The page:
Insurance prices expected to rise following government ruling

Insurance prices expected to rise following government ruling

Industry experts claim that car insurance premiums are set to rise by £75 a year, following a recent government ruling.

The Ministry of Justice have announced a new formula for that will be used to calculate compensation for people who suffer long-term injuries.

However, the decision has been labelled “crazy” by the Association of British Insurers (ABI).

In response to the criticism, the Ministry of Justice have said that consultations would be made before changes are implemented, and have stated that they had no choice due to the state of the current legislation.

Almost immediately after the announcement, insurance companies’ shares fell, with some speculating that profits would be lowered by millions of pounds.

The change is expected to take effect from 20 March 2017. Under the current system, victims of long-term injuries are paid a compensatory lump sum, which is intended to last until death.

However, should this lump sum be invested, it can be increased; as such, in order to remain fair to insurance companies, the pay-out will be reduced.

Since 2001, the discount rate has been set at 2.5 per cent, meaning that insurance companies would have to pay less money, while still ensuring that victims received enough.

Now though, the Ministry of Justice has seen fit to change the rate from 2.5 per cent to minus 0.75 per cent.

The change came about due to the lowering of interest rates, meaning that victims are now losing out on money that they would have received when the policy first began.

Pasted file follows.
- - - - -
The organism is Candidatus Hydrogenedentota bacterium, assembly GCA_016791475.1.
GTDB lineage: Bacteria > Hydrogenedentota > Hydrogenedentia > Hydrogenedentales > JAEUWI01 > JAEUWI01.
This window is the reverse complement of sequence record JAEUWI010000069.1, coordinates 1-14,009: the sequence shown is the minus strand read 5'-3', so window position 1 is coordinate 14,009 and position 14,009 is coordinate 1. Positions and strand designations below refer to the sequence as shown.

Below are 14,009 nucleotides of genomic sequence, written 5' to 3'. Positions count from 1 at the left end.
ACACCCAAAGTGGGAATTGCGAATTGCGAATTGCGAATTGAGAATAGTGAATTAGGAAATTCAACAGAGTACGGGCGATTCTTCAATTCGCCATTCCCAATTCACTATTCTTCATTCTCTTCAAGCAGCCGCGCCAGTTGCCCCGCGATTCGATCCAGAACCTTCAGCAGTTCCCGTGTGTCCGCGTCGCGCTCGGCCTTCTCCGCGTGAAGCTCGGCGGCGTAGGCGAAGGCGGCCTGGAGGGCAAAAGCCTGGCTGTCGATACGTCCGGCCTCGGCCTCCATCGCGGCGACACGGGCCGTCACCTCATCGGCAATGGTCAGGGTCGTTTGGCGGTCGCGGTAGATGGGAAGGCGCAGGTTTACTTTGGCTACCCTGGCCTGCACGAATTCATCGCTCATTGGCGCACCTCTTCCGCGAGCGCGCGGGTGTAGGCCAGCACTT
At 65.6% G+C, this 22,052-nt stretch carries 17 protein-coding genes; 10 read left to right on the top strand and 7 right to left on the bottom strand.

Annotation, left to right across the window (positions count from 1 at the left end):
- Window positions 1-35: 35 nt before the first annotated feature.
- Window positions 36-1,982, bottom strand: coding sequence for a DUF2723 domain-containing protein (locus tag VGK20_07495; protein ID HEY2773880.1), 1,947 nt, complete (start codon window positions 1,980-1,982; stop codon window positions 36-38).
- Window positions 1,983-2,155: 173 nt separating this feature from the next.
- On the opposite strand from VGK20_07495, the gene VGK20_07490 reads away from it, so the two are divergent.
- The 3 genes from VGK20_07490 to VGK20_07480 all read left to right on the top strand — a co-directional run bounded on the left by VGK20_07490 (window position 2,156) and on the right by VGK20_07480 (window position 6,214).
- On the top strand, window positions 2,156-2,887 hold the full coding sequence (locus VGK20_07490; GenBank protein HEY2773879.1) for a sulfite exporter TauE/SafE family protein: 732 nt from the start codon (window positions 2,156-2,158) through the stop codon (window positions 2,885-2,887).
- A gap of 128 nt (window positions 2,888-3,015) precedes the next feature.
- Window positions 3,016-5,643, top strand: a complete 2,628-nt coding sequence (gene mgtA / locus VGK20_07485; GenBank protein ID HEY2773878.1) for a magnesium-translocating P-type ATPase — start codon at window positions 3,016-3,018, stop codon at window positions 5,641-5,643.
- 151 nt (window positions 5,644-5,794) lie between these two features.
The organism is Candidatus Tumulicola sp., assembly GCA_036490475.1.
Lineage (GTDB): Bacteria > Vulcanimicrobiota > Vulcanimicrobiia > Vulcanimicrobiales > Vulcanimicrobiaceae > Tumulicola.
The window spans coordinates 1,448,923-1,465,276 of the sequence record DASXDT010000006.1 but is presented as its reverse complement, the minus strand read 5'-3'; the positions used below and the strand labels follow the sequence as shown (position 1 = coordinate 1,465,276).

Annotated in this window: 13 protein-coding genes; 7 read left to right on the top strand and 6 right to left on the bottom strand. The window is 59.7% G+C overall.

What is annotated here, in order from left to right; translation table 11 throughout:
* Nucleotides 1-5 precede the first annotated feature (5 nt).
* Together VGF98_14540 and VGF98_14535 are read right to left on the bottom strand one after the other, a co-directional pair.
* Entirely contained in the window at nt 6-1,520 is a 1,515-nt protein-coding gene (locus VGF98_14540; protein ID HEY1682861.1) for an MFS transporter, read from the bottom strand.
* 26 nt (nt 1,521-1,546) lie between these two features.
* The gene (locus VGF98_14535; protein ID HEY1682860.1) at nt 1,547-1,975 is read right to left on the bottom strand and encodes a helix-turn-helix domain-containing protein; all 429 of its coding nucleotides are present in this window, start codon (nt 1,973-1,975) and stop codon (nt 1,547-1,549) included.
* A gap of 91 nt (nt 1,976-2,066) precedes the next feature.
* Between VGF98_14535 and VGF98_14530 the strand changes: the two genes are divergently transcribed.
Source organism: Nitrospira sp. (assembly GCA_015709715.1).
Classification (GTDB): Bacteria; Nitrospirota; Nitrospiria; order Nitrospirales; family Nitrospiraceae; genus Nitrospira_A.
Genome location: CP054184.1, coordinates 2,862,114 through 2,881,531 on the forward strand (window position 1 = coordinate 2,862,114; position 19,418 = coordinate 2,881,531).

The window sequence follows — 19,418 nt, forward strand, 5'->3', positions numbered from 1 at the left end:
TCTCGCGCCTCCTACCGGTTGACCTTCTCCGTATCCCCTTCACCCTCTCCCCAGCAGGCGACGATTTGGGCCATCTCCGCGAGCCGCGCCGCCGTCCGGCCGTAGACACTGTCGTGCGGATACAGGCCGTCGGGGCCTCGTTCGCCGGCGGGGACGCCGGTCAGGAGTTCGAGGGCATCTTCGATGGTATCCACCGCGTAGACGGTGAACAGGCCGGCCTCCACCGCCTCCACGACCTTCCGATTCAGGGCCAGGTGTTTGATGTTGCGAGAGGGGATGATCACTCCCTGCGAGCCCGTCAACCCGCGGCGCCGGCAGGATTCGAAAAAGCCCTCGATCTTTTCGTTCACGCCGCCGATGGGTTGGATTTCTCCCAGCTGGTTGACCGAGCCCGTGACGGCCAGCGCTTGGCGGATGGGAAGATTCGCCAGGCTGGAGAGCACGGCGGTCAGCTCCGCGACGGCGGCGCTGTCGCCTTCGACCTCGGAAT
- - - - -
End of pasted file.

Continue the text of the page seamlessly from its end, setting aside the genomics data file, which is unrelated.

Huw Evans, director-general of the ABI, has said: “claims costs will soar, making it inevitable that there will be an increase in motor and liability premiums for millions of drivers and businesses across the UK.

“We estimate that up to 36 million individual and business motor insurance policies could be affected in order to over-compensate a few thousand claimants a year.”
The price rise is expected to hit young drivers the hardest, with drivers under the age of 22 expected to pay an extra £1,000 a year.

“We anticipate an increase of £50-£75 on an average comprehensive motor insurance policy, with higher increases for younger and older drivers – potentially up to £1,000 for younger drivers, and a rise of up to £300 for older drivers,” said Mohammad Khan, UK general insurance leader at accountancy firm PwC.

Multiple insurance companies have already said that expected their finances to be negatively impacted as a result of the changes.

Direct Line, for example, have said they expect their earnings to fall by as much as £230m.

The Ministry of Justice will conduct a series of investigations to see how the system could be made fairer going forward. They do, however, remain adamant that the change was necessary.

“The law is absolutely clear – as Lord Chancellor, I must make sure the right rate is set to compensate claimants,” said Liz Truss, the Lord Chancellor and Justice Secretary.

“I am clear that this is the only legally acceptable rate I can set.”

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